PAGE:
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Putin’s Reshuffle Is About Optimization, Not Change

The removal of Defense Minister Sergei Shoigu, who had become a toxic figure for the elite, is supposed to increase the efficiency of Russia’s war machine.

Published on May 15, 2024

Vladimir Putin’s first staffing decision after his formal inauguration for a fifth presidential term was to re-appoint Mikhail Mishustin as prime minister (Russia’s constitution obliges the government to resign ahead of a presidential inauguration). Indeed, most ministers were returned to their former positions. But Putin generated some surprise by offering the post of defense minister to Andrei Belousov, an economist and former deputy prime minister. The incumbent defense minister, Sergei Shoigu, was moved to head up the Security Council, replacing the powerful Nikolai Patrushev.

Substituting Shoigu with Belousov was the pivotal change—all the other appointments were simply to find roles for those displaced as a result. The shakeup has allowed Putin to kill two birds with one stone: he has gotten rid of the unpopular Shoigu, and given Belousov the task of optimizing the war effort.

Shoigu’s removal comes amid a growing conflict between the defense ministry and Russia’s military-industrial complex. While generals have been complaining about production delays, the quality of weapons and equipment, and difficulties with servicing, defense sector chiefs have accused the army of corruption and of having unrealistic expectations. In such disputes, Putin tends to avoid taking a side, instead seeking to recalibrate relationships and force everyone to work together more productively.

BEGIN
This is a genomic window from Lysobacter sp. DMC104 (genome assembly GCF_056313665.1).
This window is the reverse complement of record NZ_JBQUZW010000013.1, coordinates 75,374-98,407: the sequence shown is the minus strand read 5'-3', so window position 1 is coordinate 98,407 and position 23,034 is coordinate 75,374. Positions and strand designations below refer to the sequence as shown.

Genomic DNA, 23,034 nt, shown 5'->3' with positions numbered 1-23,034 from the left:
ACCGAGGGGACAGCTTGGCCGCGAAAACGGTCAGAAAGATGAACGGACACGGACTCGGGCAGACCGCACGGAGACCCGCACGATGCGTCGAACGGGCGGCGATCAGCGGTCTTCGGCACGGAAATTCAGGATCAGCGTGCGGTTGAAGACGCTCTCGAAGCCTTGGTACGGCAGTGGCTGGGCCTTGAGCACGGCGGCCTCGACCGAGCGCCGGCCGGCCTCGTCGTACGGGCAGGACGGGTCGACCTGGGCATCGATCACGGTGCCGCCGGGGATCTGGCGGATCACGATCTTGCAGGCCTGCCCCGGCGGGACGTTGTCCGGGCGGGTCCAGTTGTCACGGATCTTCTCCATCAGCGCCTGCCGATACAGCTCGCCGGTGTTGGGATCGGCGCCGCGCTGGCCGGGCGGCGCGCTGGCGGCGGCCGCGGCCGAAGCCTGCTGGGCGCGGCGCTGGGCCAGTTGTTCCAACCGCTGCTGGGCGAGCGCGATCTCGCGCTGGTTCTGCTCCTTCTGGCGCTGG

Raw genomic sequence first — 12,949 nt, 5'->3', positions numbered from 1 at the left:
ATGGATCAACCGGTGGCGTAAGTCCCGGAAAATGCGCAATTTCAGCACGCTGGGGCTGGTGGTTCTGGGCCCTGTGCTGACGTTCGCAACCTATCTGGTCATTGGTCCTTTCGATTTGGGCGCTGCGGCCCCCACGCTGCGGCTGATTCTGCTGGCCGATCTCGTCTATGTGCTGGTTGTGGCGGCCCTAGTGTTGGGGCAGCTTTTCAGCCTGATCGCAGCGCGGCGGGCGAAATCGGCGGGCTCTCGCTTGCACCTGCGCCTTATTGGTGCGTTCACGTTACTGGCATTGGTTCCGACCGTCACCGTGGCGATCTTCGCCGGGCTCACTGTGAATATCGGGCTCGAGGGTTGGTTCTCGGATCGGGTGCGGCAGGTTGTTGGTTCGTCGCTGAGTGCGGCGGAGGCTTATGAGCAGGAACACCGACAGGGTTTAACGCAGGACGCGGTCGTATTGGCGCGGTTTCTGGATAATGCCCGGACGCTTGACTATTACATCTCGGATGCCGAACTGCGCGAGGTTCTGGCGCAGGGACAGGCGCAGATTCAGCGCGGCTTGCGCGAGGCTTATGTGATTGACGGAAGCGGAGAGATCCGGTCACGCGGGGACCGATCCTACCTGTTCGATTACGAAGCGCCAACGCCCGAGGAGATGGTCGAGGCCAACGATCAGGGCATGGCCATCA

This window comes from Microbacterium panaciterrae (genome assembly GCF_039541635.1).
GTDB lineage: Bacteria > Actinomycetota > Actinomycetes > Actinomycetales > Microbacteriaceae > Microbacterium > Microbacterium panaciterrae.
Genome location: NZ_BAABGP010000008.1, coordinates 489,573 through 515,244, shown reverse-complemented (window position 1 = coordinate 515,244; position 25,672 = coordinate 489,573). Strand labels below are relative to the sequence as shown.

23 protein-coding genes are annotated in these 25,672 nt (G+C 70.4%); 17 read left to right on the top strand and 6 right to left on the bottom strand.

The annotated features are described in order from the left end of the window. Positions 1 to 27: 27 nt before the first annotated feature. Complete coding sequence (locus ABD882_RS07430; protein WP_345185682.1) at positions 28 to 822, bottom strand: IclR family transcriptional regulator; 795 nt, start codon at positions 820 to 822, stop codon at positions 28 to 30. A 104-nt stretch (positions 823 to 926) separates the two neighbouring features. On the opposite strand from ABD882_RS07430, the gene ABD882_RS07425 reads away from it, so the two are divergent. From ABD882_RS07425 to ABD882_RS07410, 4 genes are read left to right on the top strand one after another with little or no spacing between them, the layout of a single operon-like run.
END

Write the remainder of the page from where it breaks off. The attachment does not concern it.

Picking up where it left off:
As a result, it was Belousov—who has previously worked on “technological sovereignty,” innovation, and overseen drone production—who came to the fore. Along with his economic experience, Belousov is known for being deeply religious, which is unusual for a technocrat economist, for his patriotism (he was one of few public figures to immediately support the annexation of Crimea in 2014), his loyalty, and his experience of working with Putin. While his appointment appears to follow a certain logic, it’s also likely an experiment. Now Belousov must justify his nomination.

It would be going too far, however, to characterize Belousov’s promotion as a stratospheric rise. It’s less proof of Putin’s trust than a reflection of how he was marginalized in the previous cabinet. He’s not the first economic technocrat to have been promoted since the full-scale invasion of Ukraine in 2022: Dmitry Patrushev (son of the former Security Council head) was made agriculture minister; Finance Minister Anton Siluanov’s star has risen as a result of the exodus of Western businesses; and former trade and industry minister Denis Manturov was made a deputy prime minister. But until now, Belousov was peripheral. His statist economic approach did not fit the anti-crisis model of economic management that has been adopted in wartime.

There is much to puzzle over when it comes to the choice of Belousov as defense minister. He will not be in charge of mobilizing and militarizing the economy. It will be a challenge for him to understand what the army needs, as he has no military experience. The military will likely be skeptical of having an economist in charge of defense, and will be hostile in the face of increased oversight, audits, and staffing changes. Finally, Belousov has long had a fractious relationship with the more instinctively liberal ministers handling financial and economic matters in the government.